Researchers Reveal New Method For Calculating Mechanical Pro

Published: Mon 25 Mar 2024 11:34 PM
A research team from Skoltech introduced a new method which takes advantage of machine learning for studying the properties of polycrystals, composites, and multiphase systems. It attained high accuracy, nearly as good as that of quantum-mechanical methods, which are only applicable to materials with less than a few hundred atoms. The new method also benefits from active learning on local atomic environments. The paper came out in the Advanced Theory and Simulation journal.
“Many industrial materials are synthesized as polycrystals or multiphase systems. They contain both a single crystal and amorphous components between single crystal grains. The large number of atoms makes it hard to calculate the properties of these systems using modern quantum-mechanical methods. Density functional theory can only be applied to materials with a few hundred atoms. To address the problem, we use a machine-learning approach based on Moment Tensor Potentials (MTP). These potentials have been also developed at Skoltech under the guidance of Professor Alexander Shapeev,” commented Faridun Jalolov, the leading author of the study and a Skoltech PhD student at the Materials Science and Engineering program.
As compared to other solutions, the authors see the potential of the new method in active learning on local atomic environments. When calculating a large structure with many hundreds of thousands of atoms, the MTP identifies which atom makes a mistake in the calculations, or is calculated incorrectly. The reason for this could be the limited training dataset, which prevents all possible system configurations from being considered. A local environment of this atom is then “cut out” and its energy calculated using quantum mechanics. Afterwards, the data is added back to the training set for further learning. As the on-the-fly learning progresses, the calculations continue until they come across another configuration that needs to be included in the training process. Other known machine-learning potentials cannot learn on small local parts of large structures, which limits their applicability and accuracy.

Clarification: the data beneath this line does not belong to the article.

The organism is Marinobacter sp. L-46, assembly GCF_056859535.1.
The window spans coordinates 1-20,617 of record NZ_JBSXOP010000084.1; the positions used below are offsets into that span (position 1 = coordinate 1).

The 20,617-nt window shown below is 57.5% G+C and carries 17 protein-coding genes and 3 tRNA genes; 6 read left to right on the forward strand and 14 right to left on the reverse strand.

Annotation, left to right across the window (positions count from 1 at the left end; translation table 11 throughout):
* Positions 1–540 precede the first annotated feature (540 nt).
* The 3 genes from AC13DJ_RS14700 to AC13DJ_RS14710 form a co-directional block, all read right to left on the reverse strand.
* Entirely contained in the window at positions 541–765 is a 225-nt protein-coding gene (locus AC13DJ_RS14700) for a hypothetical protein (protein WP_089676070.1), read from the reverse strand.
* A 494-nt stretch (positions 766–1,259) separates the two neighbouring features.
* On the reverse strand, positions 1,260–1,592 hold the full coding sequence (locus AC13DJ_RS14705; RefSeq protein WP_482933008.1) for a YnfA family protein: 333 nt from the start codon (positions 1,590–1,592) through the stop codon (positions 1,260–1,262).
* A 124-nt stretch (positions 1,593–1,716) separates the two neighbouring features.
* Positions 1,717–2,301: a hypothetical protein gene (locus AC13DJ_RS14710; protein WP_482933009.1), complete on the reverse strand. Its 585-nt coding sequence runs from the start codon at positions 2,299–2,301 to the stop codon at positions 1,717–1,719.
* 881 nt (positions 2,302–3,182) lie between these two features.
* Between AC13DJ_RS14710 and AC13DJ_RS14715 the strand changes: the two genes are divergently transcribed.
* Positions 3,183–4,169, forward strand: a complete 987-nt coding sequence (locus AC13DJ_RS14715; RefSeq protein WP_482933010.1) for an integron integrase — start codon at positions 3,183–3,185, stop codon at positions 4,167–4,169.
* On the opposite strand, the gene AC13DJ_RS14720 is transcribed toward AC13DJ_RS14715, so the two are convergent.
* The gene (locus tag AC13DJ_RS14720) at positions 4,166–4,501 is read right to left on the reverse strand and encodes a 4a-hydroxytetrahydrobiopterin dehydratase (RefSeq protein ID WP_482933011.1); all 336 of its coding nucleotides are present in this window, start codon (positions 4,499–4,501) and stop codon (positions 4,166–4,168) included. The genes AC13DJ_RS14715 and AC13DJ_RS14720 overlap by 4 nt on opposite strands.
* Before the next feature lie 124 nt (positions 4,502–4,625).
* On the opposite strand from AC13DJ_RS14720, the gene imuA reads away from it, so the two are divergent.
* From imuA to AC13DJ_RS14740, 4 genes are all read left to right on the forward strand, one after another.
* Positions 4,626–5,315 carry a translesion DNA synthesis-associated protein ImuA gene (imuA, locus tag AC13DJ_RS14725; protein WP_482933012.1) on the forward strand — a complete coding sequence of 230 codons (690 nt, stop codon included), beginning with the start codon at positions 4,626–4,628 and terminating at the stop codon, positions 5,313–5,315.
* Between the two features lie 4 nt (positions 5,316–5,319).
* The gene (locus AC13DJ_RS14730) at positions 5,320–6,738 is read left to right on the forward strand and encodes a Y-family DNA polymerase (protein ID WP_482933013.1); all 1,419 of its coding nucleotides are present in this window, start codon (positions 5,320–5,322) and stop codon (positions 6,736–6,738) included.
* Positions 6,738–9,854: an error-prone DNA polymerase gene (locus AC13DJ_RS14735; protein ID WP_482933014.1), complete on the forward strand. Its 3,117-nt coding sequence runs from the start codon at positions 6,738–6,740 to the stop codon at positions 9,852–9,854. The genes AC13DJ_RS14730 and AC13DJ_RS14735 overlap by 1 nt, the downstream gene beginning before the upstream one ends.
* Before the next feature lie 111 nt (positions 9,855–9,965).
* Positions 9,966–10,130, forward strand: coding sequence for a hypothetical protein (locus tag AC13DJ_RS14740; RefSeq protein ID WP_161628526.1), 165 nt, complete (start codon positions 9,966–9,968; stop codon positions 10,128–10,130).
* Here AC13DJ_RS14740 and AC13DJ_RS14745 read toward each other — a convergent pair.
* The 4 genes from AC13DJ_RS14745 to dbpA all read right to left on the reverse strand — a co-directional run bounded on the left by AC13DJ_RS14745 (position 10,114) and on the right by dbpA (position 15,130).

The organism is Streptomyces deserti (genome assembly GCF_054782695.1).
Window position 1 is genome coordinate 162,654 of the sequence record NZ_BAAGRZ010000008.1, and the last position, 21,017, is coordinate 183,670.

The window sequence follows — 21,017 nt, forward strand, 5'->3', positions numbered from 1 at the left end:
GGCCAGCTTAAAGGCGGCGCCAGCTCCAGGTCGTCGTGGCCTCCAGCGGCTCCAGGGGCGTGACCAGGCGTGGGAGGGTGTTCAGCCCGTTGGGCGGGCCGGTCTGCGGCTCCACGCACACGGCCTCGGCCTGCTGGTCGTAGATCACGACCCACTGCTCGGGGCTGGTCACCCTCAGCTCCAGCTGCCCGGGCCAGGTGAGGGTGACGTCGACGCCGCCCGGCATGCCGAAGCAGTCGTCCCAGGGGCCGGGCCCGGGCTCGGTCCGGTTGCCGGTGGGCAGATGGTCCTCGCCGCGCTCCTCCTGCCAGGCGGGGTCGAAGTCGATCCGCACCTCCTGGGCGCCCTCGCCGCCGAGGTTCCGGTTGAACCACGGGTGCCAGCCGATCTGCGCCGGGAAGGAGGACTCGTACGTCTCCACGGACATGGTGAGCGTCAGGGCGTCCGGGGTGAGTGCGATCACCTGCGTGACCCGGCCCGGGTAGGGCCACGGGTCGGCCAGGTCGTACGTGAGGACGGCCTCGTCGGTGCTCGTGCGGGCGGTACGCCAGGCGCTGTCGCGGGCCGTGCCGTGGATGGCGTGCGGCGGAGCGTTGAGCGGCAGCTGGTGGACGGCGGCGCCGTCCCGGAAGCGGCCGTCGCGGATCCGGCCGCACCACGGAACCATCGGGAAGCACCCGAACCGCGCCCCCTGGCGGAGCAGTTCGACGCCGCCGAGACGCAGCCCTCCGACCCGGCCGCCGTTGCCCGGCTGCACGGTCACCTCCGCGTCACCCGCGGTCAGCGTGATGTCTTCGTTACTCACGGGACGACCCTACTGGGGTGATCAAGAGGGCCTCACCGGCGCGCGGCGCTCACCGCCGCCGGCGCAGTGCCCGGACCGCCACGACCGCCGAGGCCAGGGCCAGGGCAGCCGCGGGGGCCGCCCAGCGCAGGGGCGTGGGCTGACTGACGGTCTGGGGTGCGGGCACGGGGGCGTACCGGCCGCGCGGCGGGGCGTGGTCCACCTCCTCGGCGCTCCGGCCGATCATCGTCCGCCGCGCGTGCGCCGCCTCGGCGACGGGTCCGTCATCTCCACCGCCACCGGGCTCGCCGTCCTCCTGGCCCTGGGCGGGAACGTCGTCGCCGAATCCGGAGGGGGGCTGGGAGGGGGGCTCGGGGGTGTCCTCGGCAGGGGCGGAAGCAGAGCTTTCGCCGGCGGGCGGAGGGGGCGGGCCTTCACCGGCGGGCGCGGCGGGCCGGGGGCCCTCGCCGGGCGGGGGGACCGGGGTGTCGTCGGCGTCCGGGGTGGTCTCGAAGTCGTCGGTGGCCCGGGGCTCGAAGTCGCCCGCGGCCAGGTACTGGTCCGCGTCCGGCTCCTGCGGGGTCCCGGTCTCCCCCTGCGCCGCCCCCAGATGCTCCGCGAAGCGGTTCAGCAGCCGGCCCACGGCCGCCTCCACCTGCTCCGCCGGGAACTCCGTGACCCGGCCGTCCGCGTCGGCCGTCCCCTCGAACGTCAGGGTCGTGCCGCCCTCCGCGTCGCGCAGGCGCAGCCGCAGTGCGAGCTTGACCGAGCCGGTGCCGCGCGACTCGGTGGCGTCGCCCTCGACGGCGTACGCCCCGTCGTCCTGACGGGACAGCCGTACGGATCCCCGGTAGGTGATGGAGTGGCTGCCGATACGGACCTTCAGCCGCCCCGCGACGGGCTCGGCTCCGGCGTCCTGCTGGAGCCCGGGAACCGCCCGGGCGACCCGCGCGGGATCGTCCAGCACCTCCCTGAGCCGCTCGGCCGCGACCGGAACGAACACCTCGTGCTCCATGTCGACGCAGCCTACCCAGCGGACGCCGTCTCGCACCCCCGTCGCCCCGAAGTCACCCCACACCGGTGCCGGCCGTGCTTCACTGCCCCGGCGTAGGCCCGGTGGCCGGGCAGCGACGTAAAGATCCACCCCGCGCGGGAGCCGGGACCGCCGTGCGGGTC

“As an example, we studied the mechanical properties of diamond polycrystals, which are the hardest naturally occurring materials and often used in industry — for example, when manufacturing drilling equipment for oil wells. The results show that the mechanical properties of these polycrystalline diamonds depend on the grain size — the bigger the grain, the more similar the properties are to those of a single crystal diamond,” continued Faridun Jalolov.
The authors pointed out that this approach will allow studying the mechanical properties of nonsingle crystalline materials that are typically synthesized and used in experiments, as well as conducting comprehensive studies of polycrystalline and composite materials and obtaining data as close to experimental results as possible.
“In actual use, materials that are not perfect crystals are frequently employed due to their inability for perfect crystals to fully meet the requirements of a specific piece of equipment. A good example of this is tungsten carbide and cobalt. By adding cobalt to tungsten carbide, the material becomes more crack-resistant, making it so valuable in applications. The new method will allow us to investigate the causes and ways of altering the mechanical properties of these multiphase systems on an atomic level,” said Alexander Kvashnin, the head of the research and a professor at the Energy Transition Center.

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